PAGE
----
As you look at how you're going to do Zero Trust from an authentication perspective, you need to take a hard look at how your authentication framework is set up today. And if you're based entirely upon certificate-based authentication, you'll need to make modifications.
“Assume a Hostile Environment. There are malicious personas both inside and outside the network. All users, devices, and networks/environments are treated as untrusted.
Presume Breach. There are hundreds of thousands of attempted cybersecurity attacks against DOD networks every day. Consciously operate and defend resources with the assumption that an adversary has a presence within your environment. Enhanced scrutiny of access and authorization decisions to improve response outcomes.
Never Trust, Always Verify. Deny access by default. Every device, user, application/workload, and data flow are authenticated and explicitly authorized using least privilege, multiple attributes, and dynamic cybersecurity policies.
Scrutinize Explicitly. All resources are consistently accessed in a secure manner using multiple attributes (dynamic and static) to derive confidence levels for contextual access to resources. Access to resources is conditional and access can dynamically change based on action and confidence levels resulting from those actions.
Apply Unified Analytics. Apply unified analytics for Data, Applications, Assets, Services (DAAS) to include behavioristics, and log each transaction.”
For the first pillar, assume that user credentials may have been compromised and the device trying to connect to your network has been compromised. Build your information systems and solutions around the concept that not everything inside that path to information is trustworthy.
That requires continuous verification and validation. Some components in your architecture which used to work just fine for signing on once in the morning start falling down due to the demand placed upon them to authenticate more than once across the network.
The Need for Macro-Segmentation, Micro-Segmentation and SDN
Device compliance is critical in the Zero Trust model and this can be address by applying micro-segmentation and macro-segmentation to your network environment. This means now having perhaps each and every subnet across your network (or even perhaps smaller components than that) be separately contained and require access decisions to go from one segment to another segment of your network.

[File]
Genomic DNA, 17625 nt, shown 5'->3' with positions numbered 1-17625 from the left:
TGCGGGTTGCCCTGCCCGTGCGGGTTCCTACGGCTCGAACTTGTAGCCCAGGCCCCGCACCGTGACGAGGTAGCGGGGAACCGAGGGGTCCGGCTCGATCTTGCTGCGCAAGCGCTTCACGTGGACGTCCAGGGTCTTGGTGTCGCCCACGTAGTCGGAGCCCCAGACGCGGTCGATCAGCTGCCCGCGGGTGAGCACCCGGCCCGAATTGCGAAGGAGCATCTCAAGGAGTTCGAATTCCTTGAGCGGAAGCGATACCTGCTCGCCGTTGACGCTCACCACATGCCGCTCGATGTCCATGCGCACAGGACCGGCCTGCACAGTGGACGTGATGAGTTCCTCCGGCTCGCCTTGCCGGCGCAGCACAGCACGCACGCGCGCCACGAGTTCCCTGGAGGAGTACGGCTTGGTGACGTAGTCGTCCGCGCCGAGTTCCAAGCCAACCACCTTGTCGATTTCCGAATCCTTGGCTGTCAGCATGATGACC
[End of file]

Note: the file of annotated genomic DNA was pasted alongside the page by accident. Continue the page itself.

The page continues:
These segments (both logical and physical) are isolated and controlled via granular access and policy restrictions. As your perimeter becomes granular through macro-segmentation, micro-segmentation provides greater protections and controls over the Data/Assets/Applications/ Services (DAAS). This is vital if you are to control privileged access, manage internal and external data flows and prevent lateral movement.
Government Market Demands Deep Software Supply Chain Visibility
The software supply chain is an interesting aspect of Zero Trust for the government market. In fact, the government is beginning to ask for a software built of material. How is this application built? What are the components inside of the application that comprise the application?
They are also asking for validation of corporate identity. Is the software vendor influenced by foreign entities? What does its investor portfolio look like?
Load Balancing and the Segmented Network
Load balancers are architected to easily handle network segments. For instance, a single load balancer could have 10 or 20 network segments and individual network segments can be assigned to each application. Here the load balancer, equipped to handle authentication, can be the front end the user connects into.
With this model, all the backend components live on micro-segments of the network. They don't talk to each other. If one gets compromised, it can't compromise the one next to it because it doesn't have access to the one next to it.
The goal for the segmentation structures is to contain an exploit at the lowest possible level possible – applications and workloads.
Watch and Learn About Zero Trust and Customer Experience
In a recent webinar, “Excelling the Customer Experience in a Zero-Trust World,” Mike Bomba, Progress' senior principal solutions architect and 36-year veteran of the Department of Defense, detailed the ins and outs of Zero-Trust, and how you can become a Zero-Trust master.
Doug Barney was the founding editor of Redmond Magazine, Redmond Channel Partner, Redmond Developer News and Virtualization Review. Doug has also served as Executive Editor of Network World, Editor in Chief of AmigaWorld and Editor in Chief of Network Computing.